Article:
January 22, 2015 |
Ethics in government, a potent point in Michael Nutter's 2007 bid for mayor, emerged Tuesday as an issue for the candidates seeking to replace him. Terry Gillen, a longtime Nutter aide and briefly a candidate for the Democratic nomination for mayor, sparked the issue with an essay published in The Inquirer saying the next mayor and City Council should affirm the ethics reforms Nutter has put into place. And one of the candidates promptly heeded her call. Gillen pointed to the chief integrity officer, a post Nutter created, and the Office of Inspector General, which enjoyed significantly increased powers and resources after he took office in January 2008.
January 13, 2015 |
Michael Nutter is not given to sentimentality. Ask Philadelphia's mayor to dwell a bit on his waning time in office, and there is no wistful Barbara Walters moment. Just a steely "We have work to do. " "I'm quite aware of the calender," he says, brushing aside any hope of reflection, "but we serve until the last day. " The last day is still a ways off, a year to be exact, but the distance is deceptive. His influence, real or perceived, is dissipating rapidly as others anticipate his replacement from among a gathering field of mayoral candidates.
December 1, 2014 |
After nearly a decade of haranguing Philadelphia government officials on issues of ethics and transparency, the policy director and interim president of the watchdog group Committee of Seventy is stepping down. But not without speaking her mind. Ellen Mattleman Kaplan, 60, a Philadelphia-area native who lives in Chestnut Hill, has no plans yet for what she will do next, other than visit her former boss, Zack Stalberg, who recently moved to New Mexico after stepping down as president of the committee.
November 24, 2014 |
Philadelphia City Council President Darrell L. Clarke knows the time to make a decision is nigh. Some have suggested that he could wait as long as February. He shakes his head vigorously when told that. "No, that would not be fair," he said. "That would be a little selfish. You have to tell people something. " Now, perhaps? He shakes his head again. "I have to say one way or another for a lot of reasons, and that point is coming soon," he said. "Real soon. " Some day in the near future, then, Clarke will end the speculation and announce whether he intends to run for mayor of Philadelphia.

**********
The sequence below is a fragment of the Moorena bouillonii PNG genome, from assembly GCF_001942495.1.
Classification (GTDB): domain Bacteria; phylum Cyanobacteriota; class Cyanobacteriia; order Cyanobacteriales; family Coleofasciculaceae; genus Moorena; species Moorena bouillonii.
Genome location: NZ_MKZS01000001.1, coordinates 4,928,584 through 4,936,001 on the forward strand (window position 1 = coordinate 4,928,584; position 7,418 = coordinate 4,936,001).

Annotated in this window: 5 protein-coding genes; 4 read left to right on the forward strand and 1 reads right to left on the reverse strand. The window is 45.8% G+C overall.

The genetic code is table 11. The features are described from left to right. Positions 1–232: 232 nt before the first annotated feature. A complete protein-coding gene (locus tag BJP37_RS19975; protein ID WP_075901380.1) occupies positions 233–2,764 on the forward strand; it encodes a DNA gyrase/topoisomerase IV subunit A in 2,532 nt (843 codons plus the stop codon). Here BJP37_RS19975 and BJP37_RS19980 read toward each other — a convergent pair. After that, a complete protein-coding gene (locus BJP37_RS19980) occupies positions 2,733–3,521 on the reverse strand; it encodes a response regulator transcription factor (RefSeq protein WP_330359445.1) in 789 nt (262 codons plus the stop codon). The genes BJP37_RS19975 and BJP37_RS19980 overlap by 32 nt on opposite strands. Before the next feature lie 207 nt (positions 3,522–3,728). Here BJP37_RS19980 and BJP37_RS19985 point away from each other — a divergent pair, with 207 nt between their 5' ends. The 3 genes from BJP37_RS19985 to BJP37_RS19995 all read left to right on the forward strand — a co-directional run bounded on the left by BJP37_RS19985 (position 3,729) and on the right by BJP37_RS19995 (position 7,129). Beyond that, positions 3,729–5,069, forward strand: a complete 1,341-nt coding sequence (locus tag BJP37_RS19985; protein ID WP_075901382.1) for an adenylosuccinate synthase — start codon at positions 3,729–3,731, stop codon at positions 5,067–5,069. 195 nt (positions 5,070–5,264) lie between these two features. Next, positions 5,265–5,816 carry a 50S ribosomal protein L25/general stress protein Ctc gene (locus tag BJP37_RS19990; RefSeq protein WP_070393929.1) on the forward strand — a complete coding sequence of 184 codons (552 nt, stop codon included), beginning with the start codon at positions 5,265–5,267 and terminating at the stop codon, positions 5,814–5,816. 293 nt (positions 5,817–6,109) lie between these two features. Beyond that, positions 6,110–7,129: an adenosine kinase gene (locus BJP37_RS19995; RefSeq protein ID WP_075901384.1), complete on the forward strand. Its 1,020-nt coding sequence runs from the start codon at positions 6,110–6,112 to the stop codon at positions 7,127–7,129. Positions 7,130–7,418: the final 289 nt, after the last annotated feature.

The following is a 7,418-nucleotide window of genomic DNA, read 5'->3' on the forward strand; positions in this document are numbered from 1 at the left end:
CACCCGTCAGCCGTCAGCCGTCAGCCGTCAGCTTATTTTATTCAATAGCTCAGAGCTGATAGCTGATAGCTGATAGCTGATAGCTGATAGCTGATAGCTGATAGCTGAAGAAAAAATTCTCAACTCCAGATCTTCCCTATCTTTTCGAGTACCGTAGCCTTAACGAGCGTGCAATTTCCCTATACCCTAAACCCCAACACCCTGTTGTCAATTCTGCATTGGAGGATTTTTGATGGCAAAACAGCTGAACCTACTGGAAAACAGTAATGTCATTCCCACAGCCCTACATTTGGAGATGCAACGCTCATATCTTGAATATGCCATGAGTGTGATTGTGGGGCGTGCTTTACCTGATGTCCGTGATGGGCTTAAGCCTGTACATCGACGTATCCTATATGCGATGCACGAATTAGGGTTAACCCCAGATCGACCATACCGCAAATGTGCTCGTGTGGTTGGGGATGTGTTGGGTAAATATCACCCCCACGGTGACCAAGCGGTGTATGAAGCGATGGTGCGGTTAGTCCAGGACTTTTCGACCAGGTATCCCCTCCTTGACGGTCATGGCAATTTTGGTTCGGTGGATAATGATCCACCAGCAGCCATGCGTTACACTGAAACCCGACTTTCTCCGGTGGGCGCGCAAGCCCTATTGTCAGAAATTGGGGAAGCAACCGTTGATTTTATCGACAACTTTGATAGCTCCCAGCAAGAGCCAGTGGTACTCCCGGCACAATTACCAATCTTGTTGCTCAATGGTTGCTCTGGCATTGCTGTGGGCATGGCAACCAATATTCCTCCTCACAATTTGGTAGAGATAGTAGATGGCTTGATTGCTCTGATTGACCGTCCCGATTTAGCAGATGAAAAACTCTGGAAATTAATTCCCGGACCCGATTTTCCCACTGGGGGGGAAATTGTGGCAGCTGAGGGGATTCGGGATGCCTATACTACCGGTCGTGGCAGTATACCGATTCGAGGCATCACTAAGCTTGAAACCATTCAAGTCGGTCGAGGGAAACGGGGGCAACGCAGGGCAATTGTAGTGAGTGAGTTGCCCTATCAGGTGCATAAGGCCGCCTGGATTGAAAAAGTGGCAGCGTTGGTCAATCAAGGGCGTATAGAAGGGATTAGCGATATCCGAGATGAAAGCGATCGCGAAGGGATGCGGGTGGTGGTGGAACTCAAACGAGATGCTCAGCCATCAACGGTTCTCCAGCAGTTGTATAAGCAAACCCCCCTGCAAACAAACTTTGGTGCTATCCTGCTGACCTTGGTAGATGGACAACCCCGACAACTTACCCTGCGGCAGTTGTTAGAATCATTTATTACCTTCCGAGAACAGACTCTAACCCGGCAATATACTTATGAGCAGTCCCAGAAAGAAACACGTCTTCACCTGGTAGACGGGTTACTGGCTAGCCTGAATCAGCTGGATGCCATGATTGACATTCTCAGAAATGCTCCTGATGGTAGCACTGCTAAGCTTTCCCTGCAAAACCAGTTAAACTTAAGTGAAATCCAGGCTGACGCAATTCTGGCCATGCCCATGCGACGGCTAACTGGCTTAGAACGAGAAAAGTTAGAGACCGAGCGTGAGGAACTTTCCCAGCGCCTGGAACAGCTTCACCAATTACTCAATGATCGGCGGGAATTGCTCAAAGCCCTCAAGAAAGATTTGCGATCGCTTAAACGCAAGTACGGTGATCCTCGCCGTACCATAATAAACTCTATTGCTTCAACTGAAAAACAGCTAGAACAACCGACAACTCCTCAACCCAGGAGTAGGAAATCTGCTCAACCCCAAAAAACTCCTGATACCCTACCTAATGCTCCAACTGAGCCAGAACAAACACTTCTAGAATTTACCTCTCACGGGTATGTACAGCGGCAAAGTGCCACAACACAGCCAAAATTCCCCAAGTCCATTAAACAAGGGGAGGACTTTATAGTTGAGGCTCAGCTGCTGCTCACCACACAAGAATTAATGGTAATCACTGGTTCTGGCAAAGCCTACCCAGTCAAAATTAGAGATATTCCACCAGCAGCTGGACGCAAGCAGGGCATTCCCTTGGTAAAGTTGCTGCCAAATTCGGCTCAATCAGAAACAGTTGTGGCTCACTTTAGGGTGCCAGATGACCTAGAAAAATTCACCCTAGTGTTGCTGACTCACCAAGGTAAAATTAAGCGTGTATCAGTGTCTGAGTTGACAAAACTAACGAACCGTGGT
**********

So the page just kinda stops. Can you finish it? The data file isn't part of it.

September 8, 2014 |
TERRY GILLEN, a former top aide to mayors Michael Nutter and Ed Rendell, will formally announce her candidacy for mayor of Philadelphia in her Southwest Center City neighborhood today. That makes her the first candidate to hold a ceremony marking an entrance to the race. "I think my experience working with Mayor Nutter and Mayor Rendell is a positive," Gillen said yesterday. "I think what people are looking for is someone who knows how to run a city, to be an executive and has experience in urban policy.
July 25, 2014 |
BON VOYAGE, Monsieur Nutter! The mayor and his wife, Lisa Nutter, yesterday arrived in France for an official six-day trip to promote international business interests in Philadelphia. In his second term, Nutter has traveled extensively in his official capacity, making previous trips to Beijing and Tianjin, China; Florence, Italy; the United Kingdom and Israel; Panama and Rome. Nutter's travel expenses will be paid for by the city, while his wife's, including their hotel room, will be covered by Advanced Sports International.
January 23, 2014 |
Bill Green is a smart but difficult man. He does not play well with others, and the difficulty often arises when he shows them how smart he is. Then again, Green's a member of City Council, where there's not much competition for summa cum laude and Penn Law graduates, and veteran members view themselves as royalty and expect reverence. Green managed to annoy most of them in no time flat, for which I am eternally grateful. But Green might have achieved more with less arrogance.
December 9, 2013 |
Philadelphia City Council President Darrell Clarke is an accomplished old-school pol, a disciple of John Street. He is a master of prerogatives, mostly for the self-important body he governs. Council believes it is in the business of fixing all things in a city where so much is perpetually busted and broken, when that is actually the job of the executive branch. Council is supposed to legislate - except when it isn't about to enjoy a six-week holiday break because January seems too bleak to work.